doi:10.1371/journal.pone.0145929. http://journals.plos.org/ plosone/article?id=10.1371/journal.pone.0145929. The manuscript was lightly edited for style.
1. What is the U.S. incidence rate of community-acquired pneumonia (CAP), per 100,000 habitants?
a. 1,167 cases
b. 512 cases
c. 343 cases
d. 150 cases
2. A syndrome defined by infection, complicated by systemic inflammation and organ dysfunction, is known as
a. severe sepsis.
b. metabolic syndrome.
d. none of the above
3. Which is a concerning health complication associated with CAP?
c. severe sepsis
4. What were the researchers seeking to identify in the patients that presented to clinicians with CAP and severe sepsis?
a. risk factors associated with severe sepsis
b. causative microorganisms associated with severe sepsis
c. both a and b
d. neither a nor b
5. What primary diagnosis was used for inclusion criteria of the patients in the study?
b. coronary artery disease
c. multiple sclerosis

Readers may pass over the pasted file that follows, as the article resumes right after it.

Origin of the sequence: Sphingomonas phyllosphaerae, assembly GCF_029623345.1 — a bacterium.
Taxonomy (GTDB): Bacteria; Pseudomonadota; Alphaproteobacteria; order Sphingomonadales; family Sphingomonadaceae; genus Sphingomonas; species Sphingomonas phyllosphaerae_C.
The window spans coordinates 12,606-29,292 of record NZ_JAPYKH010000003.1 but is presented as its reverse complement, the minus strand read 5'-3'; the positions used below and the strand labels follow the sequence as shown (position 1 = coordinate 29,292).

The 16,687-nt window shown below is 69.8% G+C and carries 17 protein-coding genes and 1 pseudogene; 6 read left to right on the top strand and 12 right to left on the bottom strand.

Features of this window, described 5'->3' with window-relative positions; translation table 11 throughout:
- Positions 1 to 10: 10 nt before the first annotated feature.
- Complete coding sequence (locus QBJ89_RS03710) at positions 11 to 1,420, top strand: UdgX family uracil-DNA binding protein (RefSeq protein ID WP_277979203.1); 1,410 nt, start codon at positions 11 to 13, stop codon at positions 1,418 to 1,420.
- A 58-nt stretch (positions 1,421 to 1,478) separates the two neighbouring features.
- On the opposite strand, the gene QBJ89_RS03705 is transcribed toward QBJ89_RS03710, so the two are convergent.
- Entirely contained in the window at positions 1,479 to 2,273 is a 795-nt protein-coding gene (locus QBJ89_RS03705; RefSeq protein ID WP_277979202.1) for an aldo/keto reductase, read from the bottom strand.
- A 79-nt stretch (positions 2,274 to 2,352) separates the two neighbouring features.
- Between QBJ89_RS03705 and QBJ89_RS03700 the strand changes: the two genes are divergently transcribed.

6. Patients who were excluded from the research study included nursing-home patients, transplant/oncologic patients, immunosuppressive HIV patients, patients undergoing treatment with corticosteroids or other immunosuppressive drugs, DNR patients, and patients in which CAP was a terminal event.
7. According to the study, what health outcome was measured during hospitalization, and at 30-day and 90-day follow-up?
a. hospital readmission rate
c. both a and b
d. neither a nor b
8. Of the study population that presented to the emergency room with CAP, what percentage had severe sepsis upon admission?
a. 52.6 percent
b. 11.8 percent
c. 49.2 percent
d. 37.6 percent